Air pollution forms at night? – Featured

February 07, 2023

In large cities, air pollution is largely composed of gases and suspended particles. Better understanding how this air contamination is formed and what chemical mechanisms come into play is essential to prevent it. A British team has studied the impact of a nocturnal atmospheric oxidant.

Smog is a pollution fog that develops in urban areas, most often in large megalopolises. He “forms in the air when strong sunlight reacts with nitrogen oxides (NOx) and volatile organic compounds (VOCs)”, explains the government of New Brunswick in Canada. These substances, produced in part by human activity, degrade in the atmosphere and contribute to disturbing its chemical balances. Among them, “butane, toluene, ethanol, acetone or even benzene found in industry, most often in the form of organic solvents (for example, in paints or inks)”describes the French Environment and Energy Management Agency (Ademe).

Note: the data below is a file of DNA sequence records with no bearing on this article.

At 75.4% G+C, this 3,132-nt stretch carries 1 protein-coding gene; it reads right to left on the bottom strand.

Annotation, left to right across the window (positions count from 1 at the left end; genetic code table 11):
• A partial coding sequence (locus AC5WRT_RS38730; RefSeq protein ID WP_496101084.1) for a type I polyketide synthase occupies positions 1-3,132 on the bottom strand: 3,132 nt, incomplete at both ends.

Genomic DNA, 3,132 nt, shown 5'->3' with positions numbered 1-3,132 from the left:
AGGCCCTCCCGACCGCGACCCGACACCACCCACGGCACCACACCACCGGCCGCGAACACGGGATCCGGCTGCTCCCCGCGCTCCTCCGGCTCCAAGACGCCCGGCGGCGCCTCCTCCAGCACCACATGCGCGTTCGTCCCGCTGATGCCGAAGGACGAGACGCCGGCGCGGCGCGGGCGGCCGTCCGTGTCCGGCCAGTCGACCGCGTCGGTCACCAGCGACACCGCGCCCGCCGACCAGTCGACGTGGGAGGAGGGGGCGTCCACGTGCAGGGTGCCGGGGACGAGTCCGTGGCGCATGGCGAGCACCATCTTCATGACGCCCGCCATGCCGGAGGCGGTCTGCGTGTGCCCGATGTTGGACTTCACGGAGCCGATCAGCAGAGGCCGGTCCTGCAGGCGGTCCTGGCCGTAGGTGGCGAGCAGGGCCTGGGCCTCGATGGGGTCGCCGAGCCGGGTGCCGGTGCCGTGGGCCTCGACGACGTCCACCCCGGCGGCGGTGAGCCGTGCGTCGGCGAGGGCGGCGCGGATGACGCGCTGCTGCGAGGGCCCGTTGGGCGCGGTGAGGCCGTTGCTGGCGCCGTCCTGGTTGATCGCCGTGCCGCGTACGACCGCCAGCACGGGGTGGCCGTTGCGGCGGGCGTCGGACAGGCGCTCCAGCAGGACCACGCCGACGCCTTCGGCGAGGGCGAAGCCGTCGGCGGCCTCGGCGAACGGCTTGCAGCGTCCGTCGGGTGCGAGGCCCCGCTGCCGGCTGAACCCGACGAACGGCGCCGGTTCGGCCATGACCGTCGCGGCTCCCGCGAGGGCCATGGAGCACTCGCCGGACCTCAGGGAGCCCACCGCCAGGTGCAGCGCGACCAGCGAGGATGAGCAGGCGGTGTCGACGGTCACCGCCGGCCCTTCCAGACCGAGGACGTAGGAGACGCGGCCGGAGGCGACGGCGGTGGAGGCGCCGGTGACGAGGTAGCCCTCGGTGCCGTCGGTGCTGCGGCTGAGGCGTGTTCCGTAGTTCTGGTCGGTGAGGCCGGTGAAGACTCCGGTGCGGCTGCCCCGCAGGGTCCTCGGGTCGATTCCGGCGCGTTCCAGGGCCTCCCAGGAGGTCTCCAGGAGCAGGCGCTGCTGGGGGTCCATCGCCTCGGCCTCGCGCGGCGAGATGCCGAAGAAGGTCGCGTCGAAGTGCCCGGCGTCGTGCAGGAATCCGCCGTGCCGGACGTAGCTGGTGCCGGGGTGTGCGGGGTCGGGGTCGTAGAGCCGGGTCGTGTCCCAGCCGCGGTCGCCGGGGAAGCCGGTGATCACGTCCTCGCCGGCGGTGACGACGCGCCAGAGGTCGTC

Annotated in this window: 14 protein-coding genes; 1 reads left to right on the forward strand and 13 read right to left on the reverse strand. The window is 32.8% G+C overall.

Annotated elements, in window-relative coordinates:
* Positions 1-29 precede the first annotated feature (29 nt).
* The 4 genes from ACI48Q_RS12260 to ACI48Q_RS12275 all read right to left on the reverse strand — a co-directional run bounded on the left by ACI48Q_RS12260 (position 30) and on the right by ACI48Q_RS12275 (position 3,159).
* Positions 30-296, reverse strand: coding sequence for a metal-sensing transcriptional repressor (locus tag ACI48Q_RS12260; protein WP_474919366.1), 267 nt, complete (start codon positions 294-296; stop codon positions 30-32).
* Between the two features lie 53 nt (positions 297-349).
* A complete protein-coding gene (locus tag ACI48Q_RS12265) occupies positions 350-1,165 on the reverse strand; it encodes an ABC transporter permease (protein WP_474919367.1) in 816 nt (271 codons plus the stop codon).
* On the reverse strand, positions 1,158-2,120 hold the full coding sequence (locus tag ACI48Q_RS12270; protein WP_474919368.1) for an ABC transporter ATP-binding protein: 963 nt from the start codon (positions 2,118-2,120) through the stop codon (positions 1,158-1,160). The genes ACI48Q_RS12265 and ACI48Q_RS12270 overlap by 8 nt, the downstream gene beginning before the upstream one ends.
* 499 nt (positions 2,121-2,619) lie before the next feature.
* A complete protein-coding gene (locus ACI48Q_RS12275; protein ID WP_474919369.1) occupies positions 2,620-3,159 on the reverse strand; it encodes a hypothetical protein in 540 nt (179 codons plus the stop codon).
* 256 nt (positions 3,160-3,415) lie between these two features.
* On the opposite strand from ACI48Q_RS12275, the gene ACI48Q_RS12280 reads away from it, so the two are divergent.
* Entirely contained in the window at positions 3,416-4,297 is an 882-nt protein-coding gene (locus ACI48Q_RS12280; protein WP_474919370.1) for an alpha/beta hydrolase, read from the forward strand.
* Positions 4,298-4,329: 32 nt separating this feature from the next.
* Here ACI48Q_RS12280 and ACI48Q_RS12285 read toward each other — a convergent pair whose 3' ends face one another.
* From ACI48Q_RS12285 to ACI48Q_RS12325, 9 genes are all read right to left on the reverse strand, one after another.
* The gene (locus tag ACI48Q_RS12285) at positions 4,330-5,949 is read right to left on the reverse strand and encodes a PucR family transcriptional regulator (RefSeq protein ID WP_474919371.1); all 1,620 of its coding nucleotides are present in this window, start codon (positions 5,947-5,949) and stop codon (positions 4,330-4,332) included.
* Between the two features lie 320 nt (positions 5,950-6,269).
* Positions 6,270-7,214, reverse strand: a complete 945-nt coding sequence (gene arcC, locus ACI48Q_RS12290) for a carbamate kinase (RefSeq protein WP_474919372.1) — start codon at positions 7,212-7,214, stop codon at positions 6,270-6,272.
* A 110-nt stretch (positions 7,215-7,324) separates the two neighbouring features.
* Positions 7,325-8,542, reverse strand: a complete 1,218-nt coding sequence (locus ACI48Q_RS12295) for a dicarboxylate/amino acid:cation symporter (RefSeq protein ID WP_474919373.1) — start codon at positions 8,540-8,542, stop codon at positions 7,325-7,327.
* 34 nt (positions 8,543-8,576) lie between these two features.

Nocturnal pollution on the rise

What are the mechanisms linked to the formation of pollution? According to researchers at the University of Birmingham, nitrogen trioxide, or nitrate radical (NO3), is to blame. This oxidant would form essentially during the night.

Their work showed that the level of this gas was on the rise in 8 major Chinese cities: Beijing, Shanghai, Guangzhou, Chengdu, Xi’an, Jinan, Zhengzhou and Shijiazhuang. reaching a degree “equivalent to that of Los Angeles in the 1990s, and continuing an upward trend”, note the authors. Even though it is falling in the metropolises of rich countries. This is a reason for concern for the environment and health in China as in India. Two countries which concentrate huge megalopolises.

Reduce VOC emissions

“The nocturnal oxidation process is a poorly understood chemical reaction, which we absolutely must shed light on if we are to formulate effective strategies against air pollution”, say the scientists. However, they already believe that reducing VOC emissions could help reduce air pollution, day and night.

  • Source : University of Birmigham – Atmospheric Research Volumes 164–165, 1 October–1 November 2015, Pages 347-357 – Ademe – gouvernement du New Brunswick au Canada

  • Written by : Dominique Salomon – Edited by: Emmanuel Ducreuzet

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